Folks in parts of Contra Costa County are being advised not to eat produce grown in soil near the Martinez Refining Company, after its November hazardous chemical release left white ash strewn about their neighborhoods.
The Martinez Refining Company has notified the Contra Costa Health Services that their often-flaring refinery will be flaring again this coming weekend. As KRON4 explains, planned maintenance “will cause flaring that can be seen from the I-680 and Marina Vista Avenue from Friday through Monday.” And while it’s great that the refinery is providing advance notice of this, there’s still some very troubling fallout from a previous hazardous chemical release at the refinery some three months ago. Because as detailed in that KRON4 report, that November hazardous chemical release has now led to a warning that residents should not eat produce grown in their own gardens.
Some of the 20 tons of spent catalyst — a dust-like metal material — that was released by Martinez Refining Company on Thanksgiving and the day after blanketed Martinex resident Heidi Taylor’s yard, potentially contaminating her planted produce. https://t.co/mfa0cJKTLE— KRON4 News (@kron4news) March 6, 2023
“Just this morning, a friend of mine was asking me about gardening advice, and she wants to plant a garden with her young children,” nearby resident Heidi Taylor tells KRON4. “Oh my god, don’t put it in the soil. The first thing I said to her was, you better have a container. This is container gardening time now because of what they did.”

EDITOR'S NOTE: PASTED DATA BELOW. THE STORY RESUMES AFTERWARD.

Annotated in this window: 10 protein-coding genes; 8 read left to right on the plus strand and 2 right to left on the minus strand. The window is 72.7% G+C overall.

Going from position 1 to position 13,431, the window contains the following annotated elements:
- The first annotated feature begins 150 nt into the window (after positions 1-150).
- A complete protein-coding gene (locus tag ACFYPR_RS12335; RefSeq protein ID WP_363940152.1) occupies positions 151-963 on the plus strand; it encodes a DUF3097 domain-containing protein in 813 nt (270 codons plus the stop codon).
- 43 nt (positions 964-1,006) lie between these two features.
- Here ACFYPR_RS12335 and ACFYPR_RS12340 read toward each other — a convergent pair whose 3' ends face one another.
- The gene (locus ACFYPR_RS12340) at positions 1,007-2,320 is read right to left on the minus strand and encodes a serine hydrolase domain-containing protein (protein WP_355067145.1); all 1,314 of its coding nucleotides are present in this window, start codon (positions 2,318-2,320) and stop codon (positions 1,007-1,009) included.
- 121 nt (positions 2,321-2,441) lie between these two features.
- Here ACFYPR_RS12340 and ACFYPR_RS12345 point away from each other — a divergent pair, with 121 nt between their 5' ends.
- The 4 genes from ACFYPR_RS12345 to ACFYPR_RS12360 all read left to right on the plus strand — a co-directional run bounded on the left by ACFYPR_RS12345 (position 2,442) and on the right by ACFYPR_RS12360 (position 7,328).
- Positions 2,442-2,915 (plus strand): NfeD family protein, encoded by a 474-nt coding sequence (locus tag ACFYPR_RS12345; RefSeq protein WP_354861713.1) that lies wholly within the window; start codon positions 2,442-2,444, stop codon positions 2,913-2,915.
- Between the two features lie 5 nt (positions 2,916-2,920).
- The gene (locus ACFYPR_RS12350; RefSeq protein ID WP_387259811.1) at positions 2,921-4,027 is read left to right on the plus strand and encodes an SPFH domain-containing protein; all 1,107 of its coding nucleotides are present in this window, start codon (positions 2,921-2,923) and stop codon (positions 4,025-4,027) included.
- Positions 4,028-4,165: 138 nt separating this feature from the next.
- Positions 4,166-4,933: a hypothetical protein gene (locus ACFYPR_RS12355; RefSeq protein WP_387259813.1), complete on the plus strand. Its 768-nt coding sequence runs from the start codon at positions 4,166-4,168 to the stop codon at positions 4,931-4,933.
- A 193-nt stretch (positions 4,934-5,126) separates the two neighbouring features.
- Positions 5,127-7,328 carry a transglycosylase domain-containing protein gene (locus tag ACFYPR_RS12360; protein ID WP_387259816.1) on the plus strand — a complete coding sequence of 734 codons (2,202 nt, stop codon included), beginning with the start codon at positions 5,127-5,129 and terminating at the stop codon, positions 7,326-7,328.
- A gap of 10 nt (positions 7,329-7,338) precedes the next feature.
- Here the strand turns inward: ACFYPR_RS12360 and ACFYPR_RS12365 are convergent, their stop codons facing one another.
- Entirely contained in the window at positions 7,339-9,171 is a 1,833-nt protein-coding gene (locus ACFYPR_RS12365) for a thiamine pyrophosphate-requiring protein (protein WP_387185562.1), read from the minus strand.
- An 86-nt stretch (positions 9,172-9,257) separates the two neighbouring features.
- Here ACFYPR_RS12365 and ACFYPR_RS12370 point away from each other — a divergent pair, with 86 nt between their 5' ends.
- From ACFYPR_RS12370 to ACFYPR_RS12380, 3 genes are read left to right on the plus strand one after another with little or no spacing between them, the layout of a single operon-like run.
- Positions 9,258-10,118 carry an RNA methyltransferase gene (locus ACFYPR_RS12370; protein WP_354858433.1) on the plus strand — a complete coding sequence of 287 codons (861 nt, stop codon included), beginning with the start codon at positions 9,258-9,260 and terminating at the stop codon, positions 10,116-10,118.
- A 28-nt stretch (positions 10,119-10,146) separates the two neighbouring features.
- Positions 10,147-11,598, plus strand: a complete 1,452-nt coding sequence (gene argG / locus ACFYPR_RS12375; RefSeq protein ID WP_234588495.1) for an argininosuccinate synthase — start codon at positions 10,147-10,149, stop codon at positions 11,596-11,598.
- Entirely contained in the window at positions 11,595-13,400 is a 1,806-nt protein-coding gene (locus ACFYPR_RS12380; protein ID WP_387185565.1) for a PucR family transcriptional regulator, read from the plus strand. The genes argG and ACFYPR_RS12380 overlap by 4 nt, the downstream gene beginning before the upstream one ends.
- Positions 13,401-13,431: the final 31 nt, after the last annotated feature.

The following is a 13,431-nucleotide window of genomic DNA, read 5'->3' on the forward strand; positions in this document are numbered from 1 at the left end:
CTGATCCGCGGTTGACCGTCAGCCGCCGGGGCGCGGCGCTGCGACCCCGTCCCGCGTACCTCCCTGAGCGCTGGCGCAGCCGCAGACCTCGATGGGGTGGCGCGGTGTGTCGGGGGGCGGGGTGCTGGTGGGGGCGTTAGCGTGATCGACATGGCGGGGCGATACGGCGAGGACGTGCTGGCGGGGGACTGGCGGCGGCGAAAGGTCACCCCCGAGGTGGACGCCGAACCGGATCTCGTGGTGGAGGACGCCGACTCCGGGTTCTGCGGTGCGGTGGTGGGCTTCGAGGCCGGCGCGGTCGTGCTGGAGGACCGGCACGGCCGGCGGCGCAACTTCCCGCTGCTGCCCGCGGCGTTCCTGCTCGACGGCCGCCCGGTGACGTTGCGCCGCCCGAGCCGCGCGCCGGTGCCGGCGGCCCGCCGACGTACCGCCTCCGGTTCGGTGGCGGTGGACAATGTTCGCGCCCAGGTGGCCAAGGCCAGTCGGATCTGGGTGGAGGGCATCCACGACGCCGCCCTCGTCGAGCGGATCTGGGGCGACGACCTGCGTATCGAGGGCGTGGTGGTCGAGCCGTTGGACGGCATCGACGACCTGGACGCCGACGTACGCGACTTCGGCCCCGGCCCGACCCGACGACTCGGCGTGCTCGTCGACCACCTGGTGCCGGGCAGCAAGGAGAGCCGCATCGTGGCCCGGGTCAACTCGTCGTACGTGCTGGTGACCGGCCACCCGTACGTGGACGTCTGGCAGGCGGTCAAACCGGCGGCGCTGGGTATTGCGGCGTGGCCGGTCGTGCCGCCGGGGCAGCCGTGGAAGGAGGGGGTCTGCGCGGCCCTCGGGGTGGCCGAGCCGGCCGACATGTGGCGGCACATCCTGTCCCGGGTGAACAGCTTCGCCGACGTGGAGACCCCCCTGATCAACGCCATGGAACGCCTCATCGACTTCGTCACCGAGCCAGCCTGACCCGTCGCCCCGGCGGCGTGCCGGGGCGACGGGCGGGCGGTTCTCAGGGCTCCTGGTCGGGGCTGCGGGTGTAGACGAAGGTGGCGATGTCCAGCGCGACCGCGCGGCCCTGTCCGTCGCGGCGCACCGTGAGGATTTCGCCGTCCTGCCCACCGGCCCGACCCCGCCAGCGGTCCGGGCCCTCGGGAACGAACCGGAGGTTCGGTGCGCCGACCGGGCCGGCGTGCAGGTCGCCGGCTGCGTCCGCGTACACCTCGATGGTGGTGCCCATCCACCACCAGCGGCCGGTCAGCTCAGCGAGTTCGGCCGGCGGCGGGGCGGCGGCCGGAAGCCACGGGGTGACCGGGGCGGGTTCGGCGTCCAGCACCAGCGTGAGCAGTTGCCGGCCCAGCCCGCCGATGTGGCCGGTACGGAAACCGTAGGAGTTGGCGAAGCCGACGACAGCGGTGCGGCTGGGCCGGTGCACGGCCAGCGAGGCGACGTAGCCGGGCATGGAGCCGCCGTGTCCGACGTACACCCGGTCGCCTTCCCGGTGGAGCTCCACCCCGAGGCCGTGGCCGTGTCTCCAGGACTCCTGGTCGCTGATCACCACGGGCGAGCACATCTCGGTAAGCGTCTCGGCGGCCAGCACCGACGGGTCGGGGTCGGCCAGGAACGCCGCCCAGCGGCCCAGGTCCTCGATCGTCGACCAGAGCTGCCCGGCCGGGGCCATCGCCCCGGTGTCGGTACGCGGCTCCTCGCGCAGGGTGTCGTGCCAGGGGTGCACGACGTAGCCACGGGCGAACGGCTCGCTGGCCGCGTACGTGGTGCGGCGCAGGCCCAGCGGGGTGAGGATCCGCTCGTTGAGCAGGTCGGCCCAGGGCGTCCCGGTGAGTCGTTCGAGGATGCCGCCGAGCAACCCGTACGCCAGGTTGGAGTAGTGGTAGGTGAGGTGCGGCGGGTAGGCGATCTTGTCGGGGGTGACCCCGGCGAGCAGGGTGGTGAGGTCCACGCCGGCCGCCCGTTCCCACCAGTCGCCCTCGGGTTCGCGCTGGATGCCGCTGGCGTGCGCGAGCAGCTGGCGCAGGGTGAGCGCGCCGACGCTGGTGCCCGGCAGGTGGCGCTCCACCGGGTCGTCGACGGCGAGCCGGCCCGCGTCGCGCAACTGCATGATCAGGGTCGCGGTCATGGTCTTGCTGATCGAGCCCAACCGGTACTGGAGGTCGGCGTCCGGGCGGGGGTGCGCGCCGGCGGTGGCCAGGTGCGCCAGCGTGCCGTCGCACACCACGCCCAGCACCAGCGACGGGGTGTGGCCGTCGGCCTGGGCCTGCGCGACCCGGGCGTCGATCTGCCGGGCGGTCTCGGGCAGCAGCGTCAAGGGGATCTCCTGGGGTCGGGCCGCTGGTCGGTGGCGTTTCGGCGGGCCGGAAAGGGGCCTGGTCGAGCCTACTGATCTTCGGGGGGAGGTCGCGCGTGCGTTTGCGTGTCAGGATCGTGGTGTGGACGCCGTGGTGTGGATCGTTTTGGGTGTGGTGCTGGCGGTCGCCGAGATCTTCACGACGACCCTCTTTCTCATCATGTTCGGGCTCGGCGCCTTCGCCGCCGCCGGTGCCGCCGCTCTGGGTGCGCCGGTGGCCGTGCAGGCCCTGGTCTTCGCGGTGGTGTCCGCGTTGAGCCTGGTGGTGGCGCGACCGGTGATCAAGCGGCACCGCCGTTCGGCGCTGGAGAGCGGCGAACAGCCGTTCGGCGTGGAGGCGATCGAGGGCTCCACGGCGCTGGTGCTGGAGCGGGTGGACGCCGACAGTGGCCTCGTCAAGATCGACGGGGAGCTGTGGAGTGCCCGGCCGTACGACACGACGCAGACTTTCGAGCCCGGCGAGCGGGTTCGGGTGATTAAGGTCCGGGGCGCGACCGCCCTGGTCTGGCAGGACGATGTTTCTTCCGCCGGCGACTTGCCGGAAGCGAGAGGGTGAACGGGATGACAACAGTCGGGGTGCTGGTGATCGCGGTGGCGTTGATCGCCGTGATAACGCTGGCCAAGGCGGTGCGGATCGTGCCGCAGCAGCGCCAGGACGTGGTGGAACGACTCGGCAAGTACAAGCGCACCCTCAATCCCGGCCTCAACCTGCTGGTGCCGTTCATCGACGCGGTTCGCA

As KPIX reminds us, that November incident “released more than 20 tons of metal-laden dust into the community,” as a mysterious white ash from the refinery covered cars, trees, and streets around Martinez and Pacheco. And KPIX adds that “Testing following the release showed elevated levels of aluminum, barium, chromium, nickel, vanadium and zinc,” in that white ash and discharge.
"We are making this recommendation out of an abundance of caution," county health officer Dr. Ori Tzvieli said in a statement to NBC Bay Area. "There is no immediate health threat to the community. That said, it’s also always better to be safe than sorry."
The recommendation echoes recent tense weeks around East Palestine, Ohio, where a prescribed burn of toxic chemicals from a train derailment has led many to worry about the lingering health and environmental effects.
Contra Costa Health Services says residents in Martinez and Pacheco can still plant new seeds in their gardens, but should not eat anything that was grown there since late November. And apparently it’s okay to eat produce grown in soil they bought themselves; or anything grown in what KPIX describes as "pots, planters or raised garden beds with fresh soil.” But otherwise, Martinez and Pacheco residents are advised to not eat any produce grown in backyard gardens until environmental tests have been finalized late this spring or early this summer.
Image: @ContraCostaFire via Twitter